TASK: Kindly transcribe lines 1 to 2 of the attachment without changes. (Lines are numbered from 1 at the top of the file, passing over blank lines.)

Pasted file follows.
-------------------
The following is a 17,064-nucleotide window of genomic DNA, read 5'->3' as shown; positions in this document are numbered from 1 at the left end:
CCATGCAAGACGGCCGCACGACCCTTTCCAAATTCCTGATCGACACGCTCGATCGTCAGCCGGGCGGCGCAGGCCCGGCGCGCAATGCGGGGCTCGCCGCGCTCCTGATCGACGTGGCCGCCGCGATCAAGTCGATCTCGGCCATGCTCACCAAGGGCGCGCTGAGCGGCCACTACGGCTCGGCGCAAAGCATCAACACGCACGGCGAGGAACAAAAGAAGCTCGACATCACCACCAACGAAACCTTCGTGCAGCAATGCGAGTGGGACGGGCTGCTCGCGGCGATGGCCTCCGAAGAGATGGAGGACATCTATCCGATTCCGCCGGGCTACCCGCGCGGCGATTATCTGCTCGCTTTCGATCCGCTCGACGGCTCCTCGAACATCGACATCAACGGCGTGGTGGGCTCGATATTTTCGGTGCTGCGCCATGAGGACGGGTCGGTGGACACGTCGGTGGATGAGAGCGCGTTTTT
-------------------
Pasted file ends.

The following is a 17,064-nucleotide window of genomic DNA, read 5'->3' as shown; positions in this document are numbered from 1 at the left end:
CCATGCAAGACGGCCGCACGACCCTTTCCAAATTCCTGATCGACACGCTCGATCGTCAGCCGGGCGGCGCAGGCCCGGCGCGCAATGCGGGGCTCGCCGCGCTCCTGATCGACGTGGCCGCCGCGATCAAGTCGATCTCGGCCATGCTCACCAAGGGCGCGCTGAGCGGCCACTACGGCTCGGCGCAAAGCATCAACACGCACGGCGAGGAACAAAAGAAGCTCGACATCACCACCAACGAAACCTTCGTGCAGCAATGCGAGTGGGACGGGCTGCTCGCGGCGATGGCCTCCGAAGAGATGGAGGACATCTATCCGATTCCGCCGGGCTACCCGCGCGGCGATTATCTGCTCGCTTTCGATCCGCTCGACGGCTCCTCGAACATCGACATCAACGGCGTGGTGGGCTCGATATTTTCGGTGCTGCGCCATGAGGACGGGTCGGTGGACACGTCGGTGGATGAGAGCGCGTTTTT